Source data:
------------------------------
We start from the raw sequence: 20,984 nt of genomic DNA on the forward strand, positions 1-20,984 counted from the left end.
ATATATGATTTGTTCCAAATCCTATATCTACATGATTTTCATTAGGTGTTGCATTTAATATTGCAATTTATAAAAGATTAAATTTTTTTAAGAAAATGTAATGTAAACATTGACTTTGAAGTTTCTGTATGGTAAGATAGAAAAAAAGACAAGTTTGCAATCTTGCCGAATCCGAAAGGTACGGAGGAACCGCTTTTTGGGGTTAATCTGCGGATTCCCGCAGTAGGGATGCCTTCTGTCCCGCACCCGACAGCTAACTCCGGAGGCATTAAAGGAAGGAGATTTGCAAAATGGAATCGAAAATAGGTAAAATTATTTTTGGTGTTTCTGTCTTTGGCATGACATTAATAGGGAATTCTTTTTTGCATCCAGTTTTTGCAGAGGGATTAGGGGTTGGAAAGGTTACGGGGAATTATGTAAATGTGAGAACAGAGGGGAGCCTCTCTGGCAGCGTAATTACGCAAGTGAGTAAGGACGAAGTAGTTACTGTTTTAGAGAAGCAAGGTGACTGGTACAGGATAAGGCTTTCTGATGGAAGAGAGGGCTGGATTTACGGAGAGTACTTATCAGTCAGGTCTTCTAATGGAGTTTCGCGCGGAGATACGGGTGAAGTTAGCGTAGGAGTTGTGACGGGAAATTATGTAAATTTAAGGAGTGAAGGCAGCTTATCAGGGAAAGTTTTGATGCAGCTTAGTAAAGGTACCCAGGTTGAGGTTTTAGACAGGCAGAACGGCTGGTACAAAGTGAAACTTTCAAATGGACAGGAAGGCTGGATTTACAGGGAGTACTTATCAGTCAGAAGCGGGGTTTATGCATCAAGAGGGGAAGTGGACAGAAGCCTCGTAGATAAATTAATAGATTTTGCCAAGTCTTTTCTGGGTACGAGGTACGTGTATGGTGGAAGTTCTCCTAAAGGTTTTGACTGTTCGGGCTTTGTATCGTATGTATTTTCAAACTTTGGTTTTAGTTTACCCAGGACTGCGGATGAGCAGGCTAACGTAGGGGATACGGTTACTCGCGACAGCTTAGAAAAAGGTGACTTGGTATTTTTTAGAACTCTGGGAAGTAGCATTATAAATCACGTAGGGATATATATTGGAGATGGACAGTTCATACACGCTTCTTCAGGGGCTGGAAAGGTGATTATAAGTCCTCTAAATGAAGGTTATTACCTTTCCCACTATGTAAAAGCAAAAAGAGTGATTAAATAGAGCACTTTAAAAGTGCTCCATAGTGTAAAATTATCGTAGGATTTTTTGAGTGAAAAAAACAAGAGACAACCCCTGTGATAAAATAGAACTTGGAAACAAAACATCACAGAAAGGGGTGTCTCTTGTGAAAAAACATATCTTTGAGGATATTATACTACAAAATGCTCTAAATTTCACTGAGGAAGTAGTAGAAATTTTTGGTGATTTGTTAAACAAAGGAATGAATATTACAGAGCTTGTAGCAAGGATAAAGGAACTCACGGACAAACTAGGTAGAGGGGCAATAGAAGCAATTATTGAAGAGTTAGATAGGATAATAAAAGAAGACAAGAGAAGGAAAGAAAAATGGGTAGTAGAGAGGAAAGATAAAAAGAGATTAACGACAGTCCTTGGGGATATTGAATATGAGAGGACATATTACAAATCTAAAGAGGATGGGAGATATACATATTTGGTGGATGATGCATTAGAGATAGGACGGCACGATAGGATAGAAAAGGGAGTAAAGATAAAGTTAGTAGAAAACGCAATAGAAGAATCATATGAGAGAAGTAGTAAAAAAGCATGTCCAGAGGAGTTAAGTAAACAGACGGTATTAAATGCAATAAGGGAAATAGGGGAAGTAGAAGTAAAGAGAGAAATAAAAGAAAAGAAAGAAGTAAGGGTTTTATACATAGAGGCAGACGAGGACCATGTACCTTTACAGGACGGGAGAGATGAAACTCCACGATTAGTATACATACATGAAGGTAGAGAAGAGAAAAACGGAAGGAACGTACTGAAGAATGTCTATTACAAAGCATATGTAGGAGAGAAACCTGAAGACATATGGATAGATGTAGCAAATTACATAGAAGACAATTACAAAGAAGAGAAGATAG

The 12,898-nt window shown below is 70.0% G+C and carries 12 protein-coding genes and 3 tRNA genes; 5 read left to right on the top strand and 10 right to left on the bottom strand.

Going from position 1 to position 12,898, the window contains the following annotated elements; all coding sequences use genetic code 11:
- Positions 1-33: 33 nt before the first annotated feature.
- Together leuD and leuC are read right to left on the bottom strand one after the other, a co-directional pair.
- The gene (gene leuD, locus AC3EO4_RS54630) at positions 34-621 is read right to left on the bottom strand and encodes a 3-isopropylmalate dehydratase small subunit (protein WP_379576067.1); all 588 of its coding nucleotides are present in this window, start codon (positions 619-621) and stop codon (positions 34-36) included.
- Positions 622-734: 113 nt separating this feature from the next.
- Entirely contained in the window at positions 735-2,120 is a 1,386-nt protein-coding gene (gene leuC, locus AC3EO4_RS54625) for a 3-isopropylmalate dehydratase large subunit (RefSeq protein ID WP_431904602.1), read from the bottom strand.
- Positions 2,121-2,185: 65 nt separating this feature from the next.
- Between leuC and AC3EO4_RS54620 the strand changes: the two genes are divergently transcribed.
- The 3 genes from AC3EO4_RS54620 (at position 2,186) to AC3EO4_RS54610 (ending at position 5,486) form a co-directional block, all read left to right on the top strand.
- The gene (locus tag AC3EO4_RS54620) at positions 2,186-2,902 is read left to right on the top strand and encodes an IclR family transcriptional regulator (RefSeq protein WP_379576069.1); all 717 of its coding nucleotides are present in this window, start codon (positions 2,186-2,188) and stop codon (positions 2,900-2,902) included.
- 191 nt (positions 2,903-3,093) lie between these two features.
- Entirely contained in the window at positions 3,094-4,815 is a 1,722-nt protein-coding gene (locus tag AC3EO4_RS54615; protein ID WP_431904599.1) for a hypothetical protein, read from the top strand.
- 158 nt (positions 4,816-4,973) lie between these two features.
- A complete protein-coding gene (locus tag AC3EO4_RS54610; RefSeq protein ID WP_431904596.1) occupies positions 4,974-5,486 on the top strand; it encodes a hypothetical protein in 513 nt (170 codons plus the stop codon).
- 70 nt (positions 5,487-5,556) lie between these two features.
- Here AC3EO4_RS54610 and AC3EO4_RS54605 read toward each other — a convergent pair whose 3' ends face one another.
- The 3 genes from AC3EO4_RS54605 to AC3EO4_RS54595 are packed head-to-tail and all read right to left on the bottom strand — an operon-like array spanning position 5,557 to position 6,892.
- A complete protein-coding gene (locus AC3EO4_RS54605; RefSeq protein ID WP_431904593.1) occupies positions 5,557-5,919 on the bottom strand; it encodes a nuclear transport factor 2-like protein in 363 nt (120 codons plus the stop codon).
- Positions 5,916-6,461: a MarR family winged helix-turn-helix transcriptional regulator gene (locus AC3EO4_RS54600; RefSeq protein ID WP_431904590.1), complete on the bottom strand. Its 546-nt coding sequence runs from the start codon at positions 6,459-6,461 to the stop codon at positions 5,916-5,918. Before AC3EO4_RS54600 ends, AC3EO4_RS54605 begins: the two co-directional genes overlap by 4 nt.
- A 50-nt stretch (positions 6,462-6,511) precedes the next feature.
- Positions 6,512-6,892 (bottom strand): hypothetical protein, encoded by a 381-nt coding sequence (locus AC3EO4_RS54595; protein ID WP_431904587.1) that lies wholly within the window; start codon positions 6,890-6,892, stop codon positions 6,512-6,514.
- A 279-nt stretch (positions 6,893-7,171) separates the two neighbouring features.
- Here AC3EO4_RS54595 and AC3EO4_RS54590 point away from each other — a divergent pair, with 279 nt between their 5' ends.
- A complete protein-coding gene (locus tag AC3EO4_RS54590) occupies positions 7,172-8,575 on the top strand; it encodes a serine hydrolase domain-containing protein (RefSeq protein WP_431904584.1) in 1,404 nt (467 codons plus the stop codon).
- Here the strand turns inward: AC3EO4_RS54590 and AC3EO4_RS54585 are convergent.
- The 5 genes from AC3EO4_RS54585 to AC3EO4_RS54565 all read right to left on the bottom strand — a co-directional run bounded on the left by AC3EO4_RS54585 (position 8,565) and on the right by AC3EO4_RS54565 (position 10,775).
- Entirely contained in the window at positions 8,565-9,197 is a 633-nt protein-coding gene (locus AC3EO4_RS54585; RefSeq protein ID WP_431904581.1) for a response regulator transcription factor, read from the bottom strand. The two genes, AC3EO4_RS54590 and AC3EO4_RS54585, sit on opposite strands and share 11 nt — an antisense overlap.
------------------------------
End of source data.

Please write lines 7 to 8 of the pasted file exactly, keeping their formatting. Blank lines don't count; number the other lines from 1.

- The gene (gene leuD, locus AC3EO4_RS54630) at positions 34-621 is read right to left on the bottom strand and encodes a 3-isopropylmalate dehydratase small subunit (protein WP_379576067.1); all 588 of its coding nucleotides are present in this window, start codon (positions 619-621) and stop codon (positions 34-36) included.
- Positions 622-734: 113 nt separating this feature from the next.